Question: Our homeowner association board makes its own rules regardless of the law.
Before the new election, the outgoing president closed the association's bank account and reopened another, preventing the new treasurer from depositing checks.
The board was reelected by vote-rigging and without notifying owners of meetings.
Things got worse when the newly elected treasurer uncovered improprieties. Board directors were requesting $180 checks for mileage, $400 for holiday decorations and a $900 reimbursement for supposedly paying a gardener but had no actual receipts. Instead they would write something on paper and be reimbursed.
The treasurer put the board on notice of their violations and reported them to local law enforcement. The board responded by firing her and hiring an attorney to sue her. Directors then withdrew thousands of dollars from association operating funds to pay attorneys. What can owners do?
Answer: Under Civil Code section 1363.03(h) and (i), election results and votes are required to be preserved for up to one year in the event of a challenge. Not only must there be notice of the meeting at which the election is to be held, but under Civil Code section 1363.03(g) the election results must be communicated to the board and to the membership within 15 days of the election. If the election was not held in accordance with the required format for a secret ballot, the election itself is likely invalid.
An association's operating account is not intended to be used as a petty cash account or slush fund for the board's taking. Directors using those funds in that manner are violating their fiduciary duty to the association and its titleholders. When a board is unaccountable to the law and unresponsive to its titleholders who fund the association's operations, owners should take the allegations of theft to their local police department and county district attorney for investigation.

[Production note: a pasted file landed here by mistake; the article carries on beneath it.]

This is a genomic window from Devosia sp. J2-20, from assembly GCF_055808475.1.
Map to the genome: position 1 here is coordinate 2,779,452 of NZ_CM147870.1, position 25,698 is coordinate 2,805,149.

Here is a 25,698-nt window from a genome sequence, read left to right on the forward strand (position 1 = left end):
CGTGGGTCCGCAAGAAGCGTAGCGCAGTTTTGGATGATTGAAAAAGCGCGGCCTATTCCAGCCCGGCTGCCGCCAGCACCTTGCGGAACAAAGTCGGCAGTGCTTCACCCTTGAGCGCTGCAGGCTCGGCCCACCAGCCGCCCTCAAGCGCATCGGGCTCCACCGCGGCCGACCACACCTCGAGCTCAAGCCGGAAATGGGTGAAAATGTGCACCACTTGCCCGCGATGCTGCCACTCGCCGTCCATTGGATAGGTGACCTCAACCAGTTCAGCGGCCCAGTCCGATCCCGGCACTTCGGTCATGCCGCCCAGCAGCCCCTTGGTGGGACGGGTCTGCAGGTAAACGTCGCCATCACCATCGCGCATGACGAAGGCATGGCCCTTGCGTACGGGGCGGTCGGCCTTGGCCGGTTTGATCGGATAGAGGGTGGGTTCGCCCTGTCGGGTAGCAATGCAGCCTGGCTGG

Directors have a duty to produce receipts before requesting reimbursement for expenses, yet even a receipt doesn't prove that the expenditure was valid.
The new board cannot unilaterally "fire" the treasurer unless its reason for doing so is stated in the association's governing documents, the Civil Code or Corporations Code regarding mental incompetence or a felony conviction. The board may be able to change the function of an individual director but cannot stop that director from attending the meetings.
Sabotaging the association's bank account and obstructing the new treasurer's duties could be evidence a district attorney and/or city attorney would need to show that certain directors are engaged in criminal activity.
Situations like those you describe are a warning that every titleholder's assets in the common interest development are at risk. Do not become complacent and accept the status quo.
Glassman is an attorney specializing in corporate and business law. Vanitzian is an arbitrator and mediator. Send questions to P.O. Box 10490, Marina del Rey, CA 90295 or email email@example.com.Copyright © 2015, Los Angeles Times